This week’s Ask The Toy Chronicle questions cover three important items in any artist repertoire…
– What is your technique for sanding smooth. Wet sand, fill, repeat??
– How important do you think packaging is for resin toys?
– Do you sketch out your ideas of just go with the flow?
Lets get straight in to some answers for you…
Anonymous asked: What is your technique for sanding smooth. Wet sand, fill, repeat??
Mike Strick of Mike Strick fame: Fill, prime, sand, repeat. Then progressively finer sanding. If there’s a better way I’d love to hear it!
James Freckingham from Robotic Industries: That’s pretty much it: sand, fill, prime repeat (there might be a song in there somewhere) and as Mike says work your way up the sand paper grades (600/800 is usually enough). I don’t tend to wet sand as some materials can be sensitive to moisture and expand or soften.
Nick from Connecticut asked: How important do you think packaging is for resin toys?
Mike Strick: While it is of course imperative to protect paint jobs and fragile parts, I don’t think bespoke packaging is always essential. Attractively designed packaging does feel like a nice bonus though and can be used to help present character and back story and compliment the design of the actual piece. Our own Jim Freckingham is the master of packaging.
James Freckingham: I like to spend some time on the packaging as I quite enjoy working on the 2D artwork that goes with the 3D toy. If I’m doing an online sale then I tend to pack the piece pretty well as I don’t want any breakages in the post, but if I’m selling at a convention I tend to Bag and Tag like old Kaiju as I expect the buyer to decide how to get the piece home. Packing foam can be bought cheaply on line and is easily cut with an extendable craft knife.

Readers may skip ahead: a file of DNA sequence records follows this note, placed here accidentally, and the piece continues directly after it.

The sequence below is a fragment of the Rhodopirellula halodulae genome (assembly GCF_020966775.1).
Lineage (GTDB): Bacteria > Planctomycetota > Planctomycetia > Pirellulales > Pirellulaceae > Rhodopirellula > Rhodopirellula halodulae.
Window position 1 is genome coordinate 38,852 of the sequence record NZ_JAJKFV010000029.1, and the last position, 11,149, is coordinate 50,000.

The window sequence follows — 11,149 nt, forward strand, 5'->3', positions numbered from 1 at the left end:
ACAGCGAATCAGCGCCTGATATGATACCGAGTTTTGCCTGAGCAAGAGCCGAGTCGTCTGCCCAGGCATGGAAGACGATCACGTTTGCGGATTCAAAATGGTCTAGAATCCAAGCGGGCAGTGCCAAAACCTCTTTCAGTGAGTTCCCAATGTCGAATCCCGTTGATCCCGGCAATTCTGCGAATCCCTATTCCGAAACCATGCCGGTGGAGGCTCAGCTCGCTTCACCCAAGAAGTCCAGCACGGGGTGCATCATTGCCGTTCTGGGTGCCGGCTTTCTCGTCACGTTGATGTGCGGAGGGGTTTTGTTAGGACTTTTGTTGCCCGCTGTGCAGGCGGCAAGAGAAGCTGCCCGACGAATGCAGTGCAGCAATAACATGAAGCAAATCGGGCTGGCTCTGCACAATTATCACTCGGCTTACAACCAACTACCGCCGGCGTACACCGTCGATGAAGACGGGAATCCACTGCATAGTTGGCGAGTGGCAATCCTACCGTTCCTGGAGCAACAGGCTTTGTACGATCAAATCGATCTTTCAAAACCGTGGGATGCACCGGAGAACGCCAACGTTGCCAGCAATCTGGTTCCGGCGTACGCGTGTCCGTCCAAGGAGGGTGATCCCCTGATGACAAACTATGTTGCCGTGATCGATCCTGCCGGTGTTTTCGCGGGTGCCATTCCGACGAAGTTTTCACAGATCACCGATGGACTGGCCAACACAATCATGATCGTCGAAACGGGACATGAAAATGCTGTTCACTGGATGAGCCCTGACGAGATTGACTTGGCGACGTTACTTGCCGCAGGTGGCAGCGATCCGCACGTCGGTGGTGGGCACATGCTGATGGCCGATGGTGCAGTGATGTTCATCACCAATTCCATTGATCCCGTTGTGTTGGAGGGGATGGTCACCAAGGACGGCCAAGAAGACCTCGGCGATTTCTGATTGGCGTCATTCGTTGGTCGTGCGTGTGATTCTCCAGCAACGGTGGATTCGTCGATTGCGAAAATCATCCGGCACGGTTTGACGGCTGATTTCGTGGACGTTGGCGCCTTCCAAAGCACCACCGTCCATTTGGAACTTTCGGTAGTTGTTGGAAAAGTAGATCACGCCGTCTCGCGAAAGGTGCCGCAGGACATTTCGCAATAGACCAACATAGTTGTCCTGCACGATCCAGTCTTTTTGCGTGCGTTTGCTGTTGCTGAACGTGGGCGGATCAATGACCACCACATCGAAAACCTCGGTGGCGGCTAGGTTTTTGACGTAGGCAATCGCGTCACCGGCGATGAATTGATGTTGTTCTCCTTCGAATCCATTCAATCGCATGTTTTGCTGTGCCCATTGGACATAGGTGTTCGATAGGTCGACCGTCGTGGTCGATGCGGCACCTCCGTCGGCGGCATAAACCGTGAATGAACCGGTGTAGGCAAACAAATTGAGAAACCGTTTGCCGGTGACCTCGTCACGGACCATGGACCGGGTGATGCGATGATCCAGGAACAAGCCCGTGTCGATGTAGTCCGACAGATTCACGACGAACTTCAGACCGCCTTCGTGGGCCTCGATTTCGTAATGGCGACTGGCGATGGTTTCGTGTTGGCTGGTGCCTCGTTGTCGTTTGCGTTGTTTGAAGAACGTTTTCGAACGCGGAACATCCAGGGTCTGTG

Claire from Stockport asked: Do you sketch out your ideas of just go with the flow?
Anna Mullin from Sneaky Raccoon: I think I do a bit of both when it comes to ideas — sketching helping to iron-out the initial idea in your head and get it correct before you make the transition to the next step. However, sometimes when you have a clear understanding of the way an idea should be or look then it’s all guns blazing and I just go for it!
Mike Strick: Yes I always do some rough concept sketches before starting. It’s much more efficient to make your mistakes on paper in 2D than to find an idea doesn’t work after you’ve sculpted it! I also find that because there is so much more immediacy in drawing than in sculpting, it’s easier to capture an idea or expression that’s in your mind that can otherwise get lost in the process. For the same reason, I like to have my sketches in view as I work to keep focused on where I’m trying to get to.
James Freckingham: I tend to go with the flow although this does mean going down some blind alleys with my designs as I work on and discard pieces that don’t work. When I do sketch its mainly as a way of remembering a concept rather than a strict design to work from. The best character drawing in the world might not translate that well into 3D so keep flexible.
Thanks again to the guys with your questions. Don’t forget to include your name & location if you ask a question. Many thanks to Mike, James, Dan & Anne for your insight. It is really appreciated x
If you want to ask a question for future editions of #AskTTC, then feel free to use the form below!